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Groton — Aundré Bumgardner, a 19-year-old Republican from Groton, won his party’s nomination Wednesday to run for the 41st House District seat currently held by Democrat Elissa Wright.
Republicans also nominated John F. Scott, a Mystic resident and member of the Groton Representative Town Meeting, to run for the 40th House District seat currently held by Democrat Ted Moukawsher.
On Monday, the party nominated Kevin Trejo, a former RTM member and education activist in Groton, to run for the Senate seat currently held by Democrat Andrew Maynard in the 18th District.
Democrats will hold their nominating conventions next week for the state Senate and House seats representing Groton. The convention for the 18th District Senate seat will be held at 6 p.m. May 19 at the Griswold VFW Hall. The convention for the 41st House District will be held at 7 p.m. May 20 at Groton Public Library, and the convention for the 40th District is set for 7 p.m. May 20 at the Par Four Restaurant in Groton.
“I look forward to engaging in a very spirited conversation with Elissa Wright on the issues, and look forward to meeting and earning the support of the people of Groton and New London,” Bumgardner said.
He added: “I look forward to winning in November. I think we’re going to shock the world.”
The battle for Wright’s seat had looked like it might end up a three-way race. Geoffrey Jones, 51, captain of the schooner Mystic of Stonington, said last month he would also seek the Republican nomination.
Jones could not be reached for comment Wednesday.
Wright said Wednesday she had no comment until the endorsement process was complete.
Bumgardner started in politics by volunteering for former U.S. Rep. Rob Simmons in 2010. The candidate also worked as an intern during Tom Foley’s campaign for governor and later became field director for Paul Formica’s 2012 congressional bid.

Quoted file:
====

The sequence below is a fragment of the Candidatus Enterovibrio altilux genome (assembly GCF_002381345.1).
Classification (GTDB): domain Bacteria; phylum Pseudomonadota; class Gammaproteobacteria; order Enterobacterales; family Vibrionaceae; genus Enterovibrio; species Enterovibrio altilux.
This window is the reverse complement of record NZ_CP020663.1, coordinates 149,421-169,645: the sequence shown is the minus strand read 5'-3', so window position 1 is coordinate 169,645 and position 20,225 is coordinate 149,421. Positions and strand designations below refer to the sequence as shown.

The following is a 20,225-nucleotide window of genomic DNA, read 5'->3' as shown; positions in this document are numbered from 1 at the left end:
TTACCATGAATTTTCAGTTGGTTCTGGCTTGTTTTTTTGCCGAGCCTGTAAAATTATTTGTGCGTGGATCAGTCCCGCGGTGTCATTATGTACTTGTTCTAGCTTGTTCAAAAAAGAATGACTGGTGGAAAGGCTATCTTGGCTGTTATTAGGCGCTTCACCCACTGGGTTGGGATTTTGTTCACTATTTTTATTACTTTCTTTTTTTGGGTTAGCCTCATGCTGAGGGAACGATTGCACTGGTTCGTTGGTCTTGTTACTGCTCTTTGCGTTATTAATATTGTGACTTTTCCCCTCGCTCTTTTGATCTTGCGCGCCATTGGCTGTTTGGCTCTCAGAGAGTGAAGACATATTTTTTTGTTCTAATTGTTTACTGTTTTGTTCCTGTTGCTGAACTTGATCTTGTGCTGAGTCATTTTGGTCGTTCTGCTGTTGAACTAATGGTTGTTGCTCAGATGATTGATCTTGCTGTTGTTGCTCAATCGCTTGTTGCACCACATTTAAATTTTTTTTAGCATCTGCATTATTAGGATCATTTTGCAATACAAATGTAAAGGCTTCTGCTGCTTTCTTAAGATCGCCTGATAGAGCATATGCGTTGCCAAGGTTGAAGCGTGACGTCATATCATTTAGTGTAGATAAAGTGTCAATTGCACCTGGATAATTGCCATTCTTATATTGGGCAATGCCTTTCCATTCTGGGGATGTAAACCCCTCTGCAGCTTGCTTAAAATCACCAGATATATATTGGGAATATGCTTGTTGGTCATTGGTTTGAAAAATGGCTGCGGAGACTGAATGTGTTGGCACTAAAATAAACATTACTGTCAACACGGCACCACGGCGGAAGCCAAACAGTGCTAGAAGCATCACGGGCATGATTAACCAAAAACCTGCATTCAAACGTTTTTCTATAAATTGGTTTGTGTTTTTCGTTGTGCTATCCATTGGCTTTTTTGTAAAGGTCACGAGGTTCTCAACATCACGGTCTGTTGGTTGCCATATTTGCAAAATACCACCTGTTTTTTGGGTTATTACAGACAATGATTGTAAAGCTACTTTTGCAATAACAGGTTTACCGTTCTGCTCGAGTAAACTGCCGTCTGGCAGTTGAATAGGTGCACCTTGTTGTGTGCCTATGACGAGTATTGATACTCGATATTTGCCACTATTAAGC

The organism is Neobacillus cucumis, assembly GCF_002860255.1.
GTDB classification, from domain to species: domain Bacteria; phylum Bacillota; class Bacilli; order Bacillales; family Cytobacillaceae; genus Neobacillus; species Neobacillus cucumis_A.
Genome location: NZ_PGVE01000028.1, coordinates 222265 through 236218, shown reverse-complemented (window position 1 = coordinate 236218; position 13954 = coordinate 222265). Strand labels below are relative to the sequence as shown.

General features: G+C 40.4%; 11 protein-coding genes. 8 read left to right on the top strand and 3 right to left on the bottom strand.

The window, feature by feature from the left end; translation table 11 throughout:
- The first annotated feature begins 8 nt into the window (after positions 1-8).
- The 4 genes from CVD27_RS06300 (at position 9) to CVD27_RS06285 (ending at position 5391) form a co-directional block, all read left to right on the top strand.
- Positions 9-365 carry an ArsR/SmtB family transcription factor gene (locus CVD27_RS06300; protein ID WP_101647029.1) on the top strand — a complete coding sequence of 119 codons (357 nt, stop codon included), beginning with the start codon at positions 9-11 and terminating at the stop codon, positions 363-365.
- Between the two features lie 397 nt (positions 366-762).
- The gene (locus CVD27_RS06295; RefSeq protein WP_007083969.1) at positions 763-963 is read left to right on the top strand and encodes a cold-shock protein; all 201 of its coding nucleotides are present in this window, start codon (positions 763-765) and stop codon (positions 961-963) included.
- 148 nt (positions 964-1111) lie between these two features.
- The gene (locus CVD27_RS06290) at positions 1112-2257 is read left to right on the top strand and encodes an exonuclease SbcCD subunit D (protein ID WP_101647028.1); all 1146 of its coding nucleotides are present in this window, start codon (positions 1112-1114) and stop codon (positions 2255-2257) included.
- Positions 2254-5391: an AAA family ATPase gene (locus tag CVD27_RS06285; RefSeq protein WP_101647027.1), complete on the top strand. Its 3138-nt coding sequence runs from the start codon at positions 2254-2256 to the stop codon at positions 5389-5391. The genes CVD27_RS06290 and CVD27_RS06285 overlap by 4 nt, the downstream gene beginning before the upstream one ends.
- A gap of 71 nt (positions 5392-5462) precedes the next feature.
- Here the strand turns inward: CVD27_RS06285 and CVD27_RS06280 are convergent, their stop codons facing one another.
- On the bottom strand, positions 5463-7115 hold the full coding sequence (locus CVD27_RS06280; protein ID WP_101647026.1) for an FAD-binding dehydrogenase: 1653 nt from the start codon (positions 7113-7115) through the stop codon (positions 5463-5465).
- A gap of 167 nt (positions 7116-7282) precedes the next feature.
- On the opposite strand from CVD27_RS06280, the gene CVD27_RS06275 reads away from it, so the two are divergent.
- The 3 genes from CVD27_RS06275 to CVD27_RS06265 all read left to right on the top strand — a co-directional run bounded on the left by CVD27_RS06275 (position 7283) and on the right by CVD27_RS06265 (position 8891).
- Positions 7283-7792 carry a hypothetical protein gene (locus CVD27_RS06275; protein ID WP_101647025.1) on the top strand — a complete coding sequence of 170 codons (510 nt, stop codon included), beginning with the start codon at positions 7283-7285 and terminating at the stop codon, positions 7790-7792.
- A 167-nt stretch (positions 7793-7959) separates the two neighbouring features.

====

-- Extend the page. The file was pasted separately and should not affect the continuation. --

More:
Scott, owner of Bailey Agencies Insurance Agency, said his platform challenging Moukawsher will be about jobs, economic and business development.
“It seems every day we seem to get hit with more people losing jobs,” Scott said. Moukawsher and others in Hartford haven’t improved the situation, Scott said.
“Under his watch, Pfizer’s left town for the most part,” Scott said. “I mean 4,000 jobs have left the area, and I just feel like he hasn’t really done well by us economically.”
Scott, 44, a Gales Ferry native, previously served on the Groton Town Council, several boards and commissions and is president of the Groton Rotary Club.
Moukawsher said Pfizer had every tax benefit available, and state and local leaders worked together and found a buyer for the former research headquarters now being demolished.
“They said they wanted to sell it, but they really didn’t,” Moukawsher said, adding of Scott: “If he wants to criticize somebody, he should criticize Pfizer.” Moukawsher said legislators have approved many incentives for business, including a small business loan program.
Trejo, of Groton, said he does not have a platform to run on yet. But he said that while he likes Maynard personally, he believes he is serving the Democratic party more than the constituents he represents. Trejo said Maynard gets points by going against his party when he knows it will win the vote anyway.
“... If you can keep your voters happy by not going along with your own party because they’ve got the vote locked in, that’s the bone he gets in southeastern Connecticut,” Trejo said.
Maynard said in an email that he has a record of independent voting, doesn’t seek his party’s permission and acts and votes on principle.
“If Kevin or anyone doubts that, I can give them the number for the Senate President or the governor’s office with whom I have differed on numerous occasions,” Maynard wrote.
Trejo, 63, formerly worked for Pepsi-Cola Bottling Co. in New York for 12 years, then as a mail carrier for the U.S. Postal Service. He served in the U.S. Army as a military police and correctional officer in Vietnam during the Vietnam War.
Trejo was co-founder of Taxpayers for Groton, which supported the first phase of school construction in Groton, then as vice chairman of the political action committee Friends for Affordable Education, which opposed the second phase of school construction.
He also served eight years on school improvement teams at the elementary, middle and high school levels, and 12 years on parent teacher organizations, including the Groton Parent Council.